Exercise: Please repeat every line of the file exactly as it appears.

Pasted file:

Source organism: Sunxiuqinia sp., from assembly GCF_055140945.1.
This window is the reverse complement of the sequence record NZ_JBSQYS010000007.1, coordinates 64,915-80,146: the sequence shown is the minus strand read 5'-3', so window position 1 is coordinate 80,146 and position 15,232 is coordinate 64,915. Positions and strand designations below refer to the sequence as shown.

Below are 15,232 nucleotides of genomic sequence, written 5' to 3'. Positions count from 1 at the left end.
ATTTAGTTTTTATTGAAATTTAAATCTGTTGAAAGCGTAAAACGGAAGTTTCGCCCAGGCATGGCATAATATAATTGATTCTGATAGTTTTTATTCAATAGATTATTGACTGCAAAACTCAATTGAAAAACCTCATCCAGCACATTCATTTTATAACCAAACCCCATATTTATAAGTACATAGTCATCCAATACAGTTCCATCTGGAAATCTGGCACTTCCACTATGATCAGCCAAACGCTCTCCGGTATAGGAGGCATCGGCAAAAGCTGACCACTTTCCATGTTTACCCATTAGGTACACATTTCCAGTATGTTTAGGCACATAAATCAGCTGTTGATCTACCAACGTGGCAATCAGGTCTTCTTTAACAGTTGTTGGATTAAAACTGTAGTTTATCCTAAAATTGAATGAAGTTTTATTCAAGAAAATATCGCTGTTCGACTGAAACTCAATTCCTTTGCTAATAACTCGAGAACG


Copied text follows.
Source organism: Sunxiuqinia sp., from assembly GCF_055140945.1.
This window is the reverse complement of the sequence record NZ_JBSQYS010000007.1, coordinates 64,915-80,146: the sequence shown is the minus strand read 5'-3', so window position 1 is coordinate 80,146 and position 15,232 is coordinate 64,915. Positions and strand designations below refer to the sequence as shown.

Below are 15,232 nucleotides of genomic sequence, written 5' to 3'. Positions count from 1 at the left end.
ATTTAGTTTTTATTGAAATTTAAATCTGTTGAAAGCGTAAAACGGAAGTTTCGCCCAGGCATGGCATAATATAATTGATTCTGATAGTTTTTATTCAATAGATTATTGACTGCAAAACTCAATTGAAAAACCTCATCCAGCACATTCATTTTATAACCAAACCCCATATTTATAAGTACATAGTCATCCAATACAGTTCCATCTGGAAATCTGGCACTTCCACTATGATCAGCCAAACGCTCTCCGGTATAGGAGGCATCGGCAAAAGCTGACCACTTTCCATGTTTACCCATTAGGTACACATTTCCAGTATGTTTAGGCACATAAATCAGCTGTTGATCTACCAACGTGGCAATCAGGTCTTCTTTAACAGTTGTTGGATTAAAACTGTAGTTTATCCTAAAATTGAATGAAGTTTTATTCAAGAAAATATCGCTGTTCGACTGAAACTCAATTCCTTTGCTAATAACTCGAGAACG